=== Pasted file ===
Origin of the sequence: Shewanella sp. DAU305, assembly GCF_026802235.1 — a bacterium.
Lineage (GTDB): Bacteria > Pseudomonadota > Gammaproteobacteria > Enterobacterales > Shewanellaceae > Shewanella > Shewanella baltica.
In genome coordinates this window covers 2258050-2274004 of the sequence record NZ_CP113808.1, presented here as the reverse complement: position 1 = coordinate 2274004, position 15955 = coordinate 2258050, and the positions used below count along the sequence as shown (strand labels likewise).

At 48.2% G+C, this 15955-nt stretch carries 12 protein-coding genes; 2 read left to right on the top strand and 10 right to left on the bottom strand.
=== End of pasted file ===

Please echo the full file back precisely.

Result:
Origin of the sequence: Shewanella sp. DAU305, assembly GCF_026802235.1 — a bacterium.
Lineage (GTDB): Bacteria > Pseudomonadota > Gammaproteobacteria > Enterobacterales > Shewanellaceae > Shewanella > Shewanella baltica.
In genome coordinates this window covers 2258050-2274004 of the sequence record NZ_CP113808.1, presented here as the reverse complement: position 1 = coordinate 2274004, position 15955 = coordinate 2258050, and the positions used below count along the sequence as shown (strand labels likewise).

At 48.2% G+C, this 15955-nt stretch carries 12 protein-coding genes; 2 read left to right on the top strand and 10 right to left on the bottom strand.